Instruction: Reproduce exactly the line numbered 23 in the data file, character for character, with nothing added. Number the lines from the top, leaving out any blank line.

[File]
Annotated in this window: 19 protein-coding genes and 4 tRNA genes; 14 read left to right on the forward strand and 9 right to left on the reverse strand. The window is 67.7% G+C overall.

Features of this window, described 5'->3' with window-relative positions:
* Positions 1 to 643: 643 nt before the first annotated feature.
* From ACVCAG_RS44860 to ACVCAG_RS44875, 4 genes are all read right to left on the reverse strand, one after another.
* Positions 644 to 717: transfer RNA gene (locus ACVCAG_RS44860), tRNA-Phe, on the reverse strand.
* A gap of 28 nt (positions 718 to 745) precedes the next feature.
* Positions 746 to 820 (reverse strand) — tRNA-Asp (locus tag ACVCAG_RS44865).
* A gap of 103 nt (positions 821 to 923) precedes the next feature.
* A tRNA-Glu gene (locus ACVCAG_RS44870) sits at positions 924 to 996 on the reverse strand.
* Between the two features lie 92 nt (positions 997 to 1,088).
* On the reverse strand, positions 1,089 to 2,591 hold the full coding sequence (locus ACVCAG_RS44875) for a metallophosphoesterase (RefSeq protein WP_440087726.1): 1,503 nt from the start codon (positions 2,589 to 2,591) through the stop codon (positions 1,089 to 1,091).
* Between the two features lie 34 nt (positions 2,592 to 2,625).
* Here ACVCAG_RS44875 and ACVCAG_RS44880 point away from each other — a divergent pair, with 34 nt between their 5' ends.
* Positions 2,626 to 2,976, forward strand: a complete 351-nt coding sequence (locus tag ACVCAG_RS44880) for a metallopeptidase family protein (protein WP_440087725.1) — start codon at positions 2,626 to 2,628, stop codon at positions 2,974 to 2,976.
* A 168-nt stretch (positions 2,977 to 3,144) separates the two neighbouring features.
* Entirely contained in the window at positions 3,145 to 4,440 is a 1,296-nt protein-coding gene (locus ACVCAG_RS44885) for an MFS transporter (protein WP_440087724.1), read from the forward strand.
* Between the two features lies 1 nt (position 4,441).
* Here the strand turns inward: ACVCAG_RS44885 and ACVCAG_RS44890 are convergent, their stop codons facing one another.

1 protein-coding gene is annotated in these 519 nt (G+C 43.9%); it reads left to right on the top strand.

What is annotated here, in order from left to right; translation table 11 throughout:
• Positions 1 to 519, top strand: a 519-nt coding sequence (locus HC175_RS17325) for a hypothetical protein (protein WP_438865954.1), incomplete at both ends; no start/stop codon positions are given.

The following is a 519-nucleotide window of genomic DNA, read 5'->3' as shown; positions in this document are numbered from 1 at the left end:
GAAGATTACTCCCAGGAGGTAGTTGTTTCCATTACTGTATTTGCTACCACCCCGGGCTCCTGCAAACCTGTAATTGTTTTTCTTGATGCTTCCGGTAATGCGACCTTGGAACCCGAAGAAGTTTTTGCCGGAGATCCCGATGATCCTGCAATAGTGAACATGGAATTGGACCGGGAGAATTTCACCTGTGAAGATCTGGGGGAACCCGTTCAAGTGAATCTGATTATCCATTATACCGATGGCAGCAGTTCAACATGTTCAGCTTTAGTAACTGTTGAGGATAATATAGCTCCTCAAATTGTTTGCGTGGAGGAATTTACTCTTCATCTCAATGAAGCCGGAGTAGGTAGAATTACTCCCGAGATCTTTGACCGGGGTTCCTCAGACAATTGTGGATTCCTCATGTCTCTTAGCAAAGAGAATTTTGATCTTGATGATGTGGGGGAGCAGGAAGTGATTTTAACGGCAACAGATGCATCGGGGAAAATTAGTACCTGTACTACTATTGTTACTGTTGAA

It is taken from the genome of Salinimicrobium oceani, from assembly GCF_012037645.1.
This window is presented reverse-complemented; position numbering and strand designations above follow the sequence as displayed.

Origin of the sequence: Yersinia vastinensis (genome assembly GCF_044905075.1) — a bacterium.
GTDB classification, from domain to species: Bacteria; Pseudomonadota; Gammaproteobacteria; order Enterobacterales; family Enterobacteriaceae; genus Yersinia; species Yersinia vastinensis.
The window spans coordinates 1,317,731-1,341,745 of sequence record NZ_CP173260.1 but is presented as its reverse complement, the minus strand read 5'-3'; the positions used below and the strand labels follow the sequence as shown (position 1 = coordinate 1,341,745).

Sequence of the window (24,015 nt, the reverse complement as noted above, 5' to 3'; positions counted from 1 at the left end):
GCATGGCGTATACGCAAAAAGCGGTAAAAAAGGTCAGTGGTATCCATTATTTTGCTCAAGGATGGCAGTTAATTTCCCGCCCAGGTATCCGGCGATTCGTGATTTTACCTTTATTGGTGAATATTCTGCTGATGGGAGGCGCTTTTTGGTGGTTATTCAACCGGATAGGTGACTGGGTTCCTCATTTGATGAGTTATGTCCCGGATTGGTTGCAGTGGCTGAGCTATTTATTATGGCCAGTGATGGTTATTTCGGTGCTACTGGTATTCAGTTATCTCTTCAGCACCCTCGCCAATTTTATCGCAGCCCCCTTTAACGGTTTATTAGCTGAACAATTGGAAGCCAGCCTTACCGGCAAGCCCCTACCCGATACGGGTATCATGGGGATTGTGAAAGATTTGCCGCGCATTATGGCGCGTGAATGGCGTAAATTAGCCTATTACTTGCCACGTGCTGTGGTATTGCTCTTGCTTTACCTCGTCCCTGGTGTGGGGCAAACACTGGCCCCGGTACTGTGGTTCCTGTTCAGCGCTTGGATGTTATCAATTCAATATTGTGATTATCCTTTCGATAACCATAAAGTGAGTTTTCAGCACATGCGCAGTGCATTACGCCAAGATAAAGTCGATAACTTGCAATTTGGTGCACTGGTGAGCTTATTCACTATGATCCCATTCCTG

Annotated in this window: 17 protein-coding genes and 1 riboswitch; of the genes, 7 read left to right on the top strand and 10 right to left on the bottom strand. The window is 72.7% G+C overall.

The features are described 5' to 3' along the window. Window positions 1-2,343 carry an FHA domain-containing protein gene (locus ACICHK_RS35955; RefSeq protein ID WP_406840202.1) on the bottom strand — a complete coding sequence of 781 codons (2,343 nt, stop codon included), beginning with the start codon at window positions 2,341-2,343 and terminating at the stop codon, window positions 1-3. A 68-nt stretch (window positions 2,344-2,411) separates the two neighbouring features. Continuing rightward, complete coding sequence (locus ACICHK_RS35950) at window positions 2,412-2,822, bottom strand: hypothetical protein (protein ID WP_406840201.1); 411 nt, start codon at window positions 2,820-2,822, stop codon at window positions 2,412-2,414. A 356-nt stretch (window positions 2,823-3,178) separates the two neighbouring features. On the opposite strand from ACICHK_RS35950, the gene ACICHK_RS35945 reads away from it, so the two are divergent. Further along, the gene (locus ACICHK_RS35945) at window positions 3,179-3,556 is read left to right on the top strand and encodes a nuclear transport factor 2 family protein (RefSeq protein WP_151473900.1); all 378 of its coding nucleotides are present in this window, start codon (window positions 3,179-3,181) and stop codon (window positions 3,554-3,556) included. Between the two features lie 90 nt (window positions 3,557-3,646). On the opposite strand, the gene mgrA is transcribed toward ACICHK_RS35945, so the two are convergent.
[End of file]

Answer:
GAAGATTACTCCCAGGAGGTAGTTGTTTCCATTACTGTATTTGCTACCACCCCGGGCTCCTGCAAACCTGTAATTGTTTTTCTTGATGCTTCCGGTAATGCGACCTTGGAACCCGAAGAAGTTTTTGCCGGAGATCCCGATGATCCTGCAATAGTGAACATGGAATTGGACCGGGAGAATTTCACCTGTGAAGATCTGGGGGAACCCGTTCAAGTGAATCTGATTATCCATTATACCGATGGCAGCAGTTCAACATGTTCAGCTTTAGTAACTGTTGAGGATAATATAGCTCCTCAAATTGTTTGCGTGGAGGAATTTACTCTTCATCTCAATGAAGCCGGAGTAGGTAGAATTACTCCCGAGATCTTTGACCGGGGTTCCTCAGACAATTGTGGATTCCTCATGTCTCTTAGCAAAGAGAATTTTGATCTTGATGATGTGGGGGAGCAGGAAGTGATTTTAACGGCAACAGATGCATCGGGGAAAATTAGTACCTGTACTACTATTGTTACTGTTGAA